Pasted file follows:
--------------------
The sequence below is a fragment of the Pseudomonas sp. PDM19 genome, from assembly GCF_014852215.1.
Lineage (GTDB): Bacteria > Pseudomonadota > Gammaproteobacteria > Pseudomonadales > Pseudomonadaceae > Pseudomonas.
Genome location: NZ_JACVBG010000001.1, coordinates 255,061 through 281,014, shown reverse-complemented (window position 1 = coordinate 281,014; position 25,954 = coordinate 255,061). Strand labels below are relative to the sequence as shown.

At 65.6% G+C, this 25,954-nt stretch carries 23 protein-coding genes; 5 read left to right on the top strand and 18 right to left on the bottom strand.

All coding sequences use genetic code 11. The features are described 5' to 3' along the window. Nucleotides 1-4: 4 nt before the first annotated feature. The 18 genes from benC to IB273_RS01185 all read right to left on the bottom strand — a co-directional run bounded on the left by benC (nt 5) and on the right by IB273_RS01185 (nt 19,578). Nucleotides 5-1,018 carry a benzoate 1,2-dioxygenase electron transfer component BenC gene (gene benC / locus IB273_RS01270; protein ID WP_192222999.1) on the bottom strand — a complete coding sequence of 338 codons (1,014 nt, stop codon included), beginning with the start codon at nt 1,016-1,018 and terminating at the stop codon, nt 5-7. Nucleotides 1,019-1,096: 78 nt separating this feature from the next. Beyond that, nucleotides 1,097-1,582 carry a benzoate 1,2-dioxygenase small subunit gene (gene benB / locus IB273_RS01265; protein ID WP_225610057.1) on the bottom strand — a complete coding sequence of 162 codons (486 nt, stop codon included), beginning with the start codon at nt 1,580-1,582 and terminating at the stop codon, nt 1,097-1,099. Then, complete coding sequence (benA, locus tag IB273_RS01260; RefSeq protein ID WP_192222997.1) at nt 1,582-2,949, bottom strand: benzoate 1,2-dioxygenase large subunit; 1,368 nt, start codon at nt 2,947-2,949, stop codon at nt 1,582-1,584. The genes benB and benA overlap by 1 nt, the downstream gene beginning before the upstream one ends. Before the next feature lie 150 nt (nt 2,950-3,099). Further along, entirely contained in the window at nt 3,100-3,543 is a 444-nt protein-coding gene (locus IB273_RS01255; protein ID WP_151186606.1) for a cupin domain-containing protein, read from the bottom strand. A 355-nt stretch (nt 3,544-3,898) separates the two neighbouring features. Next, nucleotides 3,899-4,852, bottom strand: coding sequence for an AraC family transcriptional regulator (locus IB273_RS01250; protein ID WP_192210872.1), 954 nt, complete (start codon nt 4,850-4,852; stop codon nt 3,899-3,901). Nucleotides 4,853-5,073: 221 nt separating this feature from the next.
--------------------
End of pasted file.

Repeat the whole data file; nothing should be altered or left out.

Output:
The sequence below is a fragment of the Pseudomonas sp. PDM19 genome, from assembly GCF_014852215.1.
Lineage (GTDB): Bacteria > Pseudomonadota > Gammaproteobacteria > Pseudomonadales > Pseudomonadaceae > Pseudomonas.
Genome location: NZ_JACVBG010000001.1, coordinates 255,061 through 281,014, shown reverse-complemented (window position 1 = coordinate 281,014; position 25,954 = coordinate 255,061). Strand labels below are relative to the sequence as shown.

At 65.6% G+C, this 25,954-nt stretch carries 23 protein-coding genes; 5 read left to right on the top strand and 18 right to left on the bottom strand.

All coding sequences use genetic code 11. The features are described 5' to 3' along the window. Nucleotides 1-4: 4 nt before the first annotated feature. The 18 genes from benC to IB273_RS01185 all read right to left on the bottom strand — a co-directional run bounded on the left by benC (nt 5) and on the right by IB273_RS01185 (nt 19,578). Nucleotides 5-1,018 carry a benzoate 1,2-dioxygenase electron transfer component BenC gene (gene benC / locus IB273_RS01270; protein ID WP_192222999.1) on the bottom strand — a complete coding sequence of 338 codons (1,014 nt, stop codon included), beginning with the start codon at nt 1,016-1,018 and terminating at the stop codon, nt 5-7. Nucleotides 1,019-1,096: 78 nt separating this feature from the next. Beyond that, nucleotides 1,097-1,582 carry a benzoate 1,2-dioxygenase small subunit gene (gene benB / locus IB273_RS01265; protein ID WP_225610057.1) on the bottom strand — a complete coding sequence of 162 codons (486 nt, stop codon included), beginning with the start codon at nt 1,580-1,582 and terminating at the stop codon, nt 1,097-1,099. Then, complete coding sequence (benA, locus tag IB273_RS01260; RefSeq protein ID WP_192222997.1) at nt 1,582-2,949, bottom strand: benzoate 1,2-dioxygenase large subunit; 1,368 nt, start codon at nt 2,947-2,949, stop codon at nt 1,582-1,584. The genes benB and benA overlap by 1 nt, the downstream gene beginning before the upstream one ends. Before the next feature lie 150 nt (nt 2,950-3,099). Further along, entirely contained in the window at nt 3,100-3,543 is a 444-nt protein-coding gene (locus IB273_RS01255; protein ID WP_151186606.1) for a cupin domain-containing protein, read from the bottom strand. A 355-nt stretch (nt 3,544-3,898) separates the two neighbouring features. Next, nucleotides 3,899-4,852, bottom strand: coding sequence for an AraC family transcriptional regulator (locus IB273_RS01250; protein ID WP_192210872.1), 954 nt, complete (start codon nt 4,850-4,852; stop codon nt 3,899-3,901). Nucleotides 4,853-5,073: 221 nt separating this feature from the next.